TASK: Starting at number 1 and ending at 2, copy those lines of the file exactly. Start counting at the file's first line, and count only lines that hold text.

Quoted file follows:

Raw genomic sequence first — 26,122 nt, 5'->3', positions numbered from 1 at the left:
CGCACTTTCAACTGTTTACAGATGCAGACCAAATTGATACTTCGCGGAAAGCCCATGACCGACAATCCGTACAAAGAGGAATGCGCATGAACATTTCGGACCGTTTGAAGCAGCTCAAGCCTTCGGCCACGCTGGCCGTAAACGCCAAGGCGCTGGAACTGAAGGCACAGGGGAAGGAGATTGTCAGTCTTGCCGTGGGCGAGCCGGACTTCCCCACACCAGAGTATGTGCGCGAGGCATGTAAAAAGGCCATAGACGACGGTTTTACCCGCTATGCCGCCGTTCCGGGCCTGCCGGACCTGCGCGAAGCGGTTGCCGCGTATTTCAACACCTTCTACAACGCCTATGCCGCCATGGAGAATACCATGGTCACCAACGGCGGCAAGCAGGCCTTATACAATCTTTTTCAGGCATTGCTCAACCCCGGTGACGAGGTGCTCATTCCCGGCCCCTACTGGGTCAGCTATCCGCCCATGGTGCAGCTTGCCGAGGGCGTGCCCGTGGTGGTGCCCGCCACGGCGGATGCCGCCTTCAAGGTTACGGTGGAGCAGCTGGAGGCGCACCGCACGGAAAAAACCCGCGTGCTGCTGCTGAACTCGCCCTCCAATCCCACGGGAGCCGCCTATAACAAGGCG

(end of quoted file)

Raw genomic sequence first — 26,122 nt, 5'->3', positions numbered from 1 at the left:
CGCACTTTCAACTGTTTACAGATGCAGACCAAATTGATACTTCGCGGAAAGCCCATGACCGACAATCCGTACAAAGAGGAATGCGCATGAACATTTCGGACCGTTTGAAGCAGCTCAAGCCTTCGGCCACGCTGGCCGTAAACGCCAAGGCGCTGGAACTGAAGGCACAGGGGAAGGAGATTGTCAGTCTTGCCGTGGGCGAGCCGGACTTCCCCACACCAGAGTATGTGCGCGAGGCATGTAAAAAGGCCATAGACGACGGTTTTACCCGCTATGCCGCCGTTCCGGGCCTGCCGGACCTGCGCGAAGCGGTTGCCGCGTATTTCAACACCTTCTACAACGCCTATGCCGCCATGGAGAATACCATGGTCACCAACGGCGGCAAGCAGGCCTTATACAATCTTTTTCAGGCATTGCTCAACCCCGGTGACGAGGTGCTCATTCCCGGCCCCTACTGGGTCAGCTATCCGCCCATGGTGCAGCTTGCCGAGGGCGTGCCCGTGGTGGTGCCCGCCACGGCGGATGCCGCCTTCAAGGTTACGGTGGAGCAGCTGGAGGCGCACCGCACGGAAAAAACCCGCGTGCTGCTGCTGAACTCGCCCTCCAATCCCACGGGAGCCGCCTATAACAAGGCG